Saturday, September 26, 2009

Distributed computing in Lisp. Again :)

Half year ago I've started a library for distributed computing. Yes, I know, there are many of them, but I wanted to write one more, just to have experience in that area.

Library (called cl-cluster) uses SSH to get a remote shell, run some lisp and execute given code directly in it. SSH was chosen, because I didn't want to write some kind of tcp server/client. Also I didn't want to write fault tolerant remote objects broker with migration between hosts, etc, so transport level may be really simple.

Besides not very interesting stuff like making connection, sending and receiving data, there were a few moments:

One problem was how to prevent remote lisp from falling to debugger. There are 2 possibilities to trap: parse errors and execution errors. Later problem is relatively simple, I just need to wrap main request's body in (handler-case ...). Parse errors are different, they trigger before handler-case will be able to catch them. The best solution I found was to pass body as string and parsing it on remote side using read-from-string and eval it. Thus, making toplevel input form errors free and fully controlled by the library. Of course, handler-case and read-from-string ate some speed, but it's not important for my proof of concept :)

Another problem is: not all lisp objects can be read back from their printed representation. Especially, I faced to problem of parsing remote exceptions on local side. I've ended up returning exceptions in the form of list with symbol "error" as first argument and error description as second. This is very unlikely that regular user-provided code will produce such result. On local side I rise exception with received description, noticing the node where this exception has really happened. In practice, it looks good.

One more trap was spotted with passing packages names to remote: format specifier ~a just cuts package designators, producing (oos 'load-op :asdf) instead of (asdf:oos 'asdf:load-op :asdf). This is not so tricky for experienced lisper, but I've spent some time understanding what's going on and then switched format to ~s.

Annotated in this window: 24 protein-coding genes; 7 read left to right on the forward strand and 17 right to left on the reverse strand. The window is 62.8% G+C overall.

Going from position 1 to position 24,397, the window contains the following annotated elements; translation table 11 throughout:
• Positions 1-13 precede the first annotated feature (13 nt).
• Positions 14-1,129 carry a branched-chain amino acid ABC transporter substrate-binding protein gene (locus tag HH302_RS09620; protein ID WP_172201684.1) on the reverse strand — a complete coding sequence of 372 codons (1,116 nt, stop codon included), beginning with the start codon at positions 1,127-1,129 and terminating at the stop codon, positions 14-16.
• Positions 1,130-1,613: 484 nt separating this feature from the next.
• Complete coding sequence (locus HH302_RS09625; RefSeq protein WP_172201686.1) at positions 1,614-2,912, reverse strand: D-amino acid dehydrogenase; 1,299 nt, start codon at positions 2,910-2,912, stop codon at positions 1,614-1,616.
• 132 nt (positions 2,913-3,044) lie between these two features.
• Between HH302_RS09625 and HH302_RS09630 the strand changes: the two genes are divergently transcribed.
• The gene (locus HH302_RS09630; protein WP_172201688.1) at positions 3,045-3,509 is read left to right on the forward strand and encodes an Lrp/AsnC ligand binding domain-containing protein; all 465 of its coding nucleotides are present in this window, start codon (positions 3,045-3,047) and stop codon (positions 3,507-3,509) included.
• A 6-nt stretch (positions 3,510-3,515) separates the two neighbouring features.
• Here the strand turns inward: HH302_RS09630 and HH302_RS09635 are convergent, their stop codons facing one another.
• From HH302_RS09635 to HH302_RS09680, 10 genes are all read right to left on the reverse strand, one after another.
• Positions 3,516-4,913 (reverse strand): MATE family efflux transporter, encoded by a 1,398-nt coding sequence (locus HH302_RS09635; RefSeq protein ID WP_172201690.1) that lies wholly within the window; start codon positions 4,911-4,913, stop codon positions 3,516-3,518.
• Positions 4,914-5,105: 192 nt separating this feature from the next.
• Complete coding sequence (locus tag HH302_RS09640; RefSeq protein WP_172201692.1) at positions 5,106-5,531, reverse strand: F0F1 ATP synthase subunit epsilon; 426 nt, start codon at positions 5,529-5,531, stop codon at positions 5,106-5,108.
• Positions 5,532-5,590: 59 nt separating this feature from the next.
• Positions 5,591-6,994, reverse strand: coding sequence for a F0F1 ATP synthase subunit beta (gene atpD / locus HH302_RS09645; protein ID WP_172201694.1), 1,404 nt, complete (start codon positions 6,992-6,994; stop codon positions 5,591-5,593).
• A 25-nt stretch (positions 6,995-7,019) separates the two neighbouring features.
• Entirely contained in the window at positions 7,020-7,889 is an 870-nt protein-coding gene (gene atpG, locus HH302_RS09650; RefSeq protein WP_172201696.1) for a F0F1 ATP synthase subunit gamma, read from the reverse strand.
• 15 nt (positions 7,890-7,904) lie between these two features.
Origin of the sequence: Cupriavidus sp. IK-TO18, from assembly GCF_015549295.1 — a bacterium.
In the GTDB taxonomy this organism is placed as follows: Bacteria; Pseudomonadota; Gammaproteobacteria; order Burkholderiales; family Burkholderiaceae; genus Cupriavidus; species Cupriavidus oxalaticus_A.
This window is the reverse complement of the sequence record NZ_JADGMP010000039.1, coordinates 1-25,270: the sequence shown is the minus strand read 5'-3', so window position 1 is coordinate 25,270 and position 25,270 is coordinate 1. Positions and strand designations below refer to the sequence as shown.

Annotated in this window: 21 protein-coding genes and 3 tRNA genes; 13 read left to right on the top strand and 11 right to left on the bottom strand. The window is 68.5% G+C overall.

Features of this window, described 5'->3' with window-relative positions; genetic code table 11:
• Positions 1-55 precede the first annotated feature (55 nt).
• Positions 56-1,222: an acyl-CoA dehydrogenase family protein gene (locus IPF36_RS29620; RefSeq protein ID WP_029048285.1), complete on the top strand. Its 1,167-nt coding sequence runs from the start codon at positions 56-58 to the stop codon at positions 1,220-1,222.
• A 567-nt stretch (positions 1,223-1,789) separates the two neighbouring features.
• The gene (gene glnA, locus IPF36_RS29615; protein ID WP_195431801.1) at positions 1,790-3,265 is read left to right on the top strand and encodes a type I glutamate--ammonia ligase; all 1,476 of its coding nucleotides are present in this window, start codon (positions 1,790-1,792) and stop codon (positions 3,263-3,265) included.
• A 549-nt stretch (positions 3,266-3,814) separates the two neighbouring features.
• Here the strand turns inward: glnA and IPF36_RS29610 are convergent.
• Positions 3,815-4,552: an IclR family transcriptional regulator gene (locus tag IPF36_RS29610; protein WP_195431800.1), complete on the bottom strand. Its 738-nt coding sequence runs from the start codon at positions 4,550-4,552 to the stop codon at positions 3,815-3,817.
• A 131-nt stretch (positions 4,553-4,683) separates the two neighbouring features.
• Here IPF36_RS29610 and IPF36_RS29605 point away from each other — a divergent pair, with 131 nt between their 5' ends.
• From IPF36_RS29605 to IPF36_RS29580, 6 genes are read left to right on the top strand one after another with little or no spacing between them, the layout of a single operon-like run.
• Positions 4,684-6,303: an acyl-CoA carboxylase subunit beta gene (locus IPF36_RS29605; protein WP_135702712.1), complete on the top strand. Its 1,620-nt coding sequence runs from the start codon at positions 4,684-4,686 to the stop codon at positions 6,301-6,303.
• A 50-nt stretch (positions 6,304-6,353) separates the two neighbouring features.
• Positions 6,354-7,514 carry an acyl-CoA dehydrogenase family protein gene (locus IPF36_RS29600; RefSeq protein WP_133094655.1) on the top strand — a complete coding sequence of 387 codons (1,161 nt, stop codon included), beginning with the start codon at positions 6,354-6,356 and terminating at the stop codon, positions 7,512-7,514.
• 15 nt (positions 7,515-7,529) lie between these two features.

At the end I wanted to have a let-like macro for parallel execution of bindings on remote machines, gathering results, and passing preprocessed bindings them to another machine. For example:

;; calculate some stuff on remote lisps and aggregate answers on another remote
(rplet node3
       ((a (with-remote node1
                        (+ 1 2)))
        (b (with-remote node2
                        (sqrt 7d0))))
      (* a b))

A and B will be computed in parallel on nodes node1 and node2 respectively, after that node3 will get request:

(let ((a someval)
      (b anotherval))
  (* a b))

For parallel tasks dispatching I've used the cl-pmap library, written by my friend Alexey Voznyuk a.k.a Swizard. It's not the best solution, because it uses thread per task, whereas I was needed simple i/o muxer to write data to several output streams and read results back from input. It'd be a good idea to use iolib instead.

Recently I've tried to make the library portable across different popular Lisps, but, seems, there's no existing wrapper for asynchronous shell execution, allowing to communicate with it via streams. The most closest library, trivial-shell, hasn't this possibility. Quick overview of trivial-shell sources told me, there will be problems to do such thing on some implementation due to bugs or whatever else.

The last idea is to get rid of SSH and use Zero MQ for transport :) Real life application will help to do good zmq bindings, and also zmq's subscriber model can help to cl-cluster with common changes propagation across all slave nodes. Not telling, zmq can use advanced networking techniques and save some microseconds ;)

As usually, sources are hosted at

1 comment:

h1t said...

а я для распределенных вычислений пошел дальше - перешел с лиспа на эрланг :-)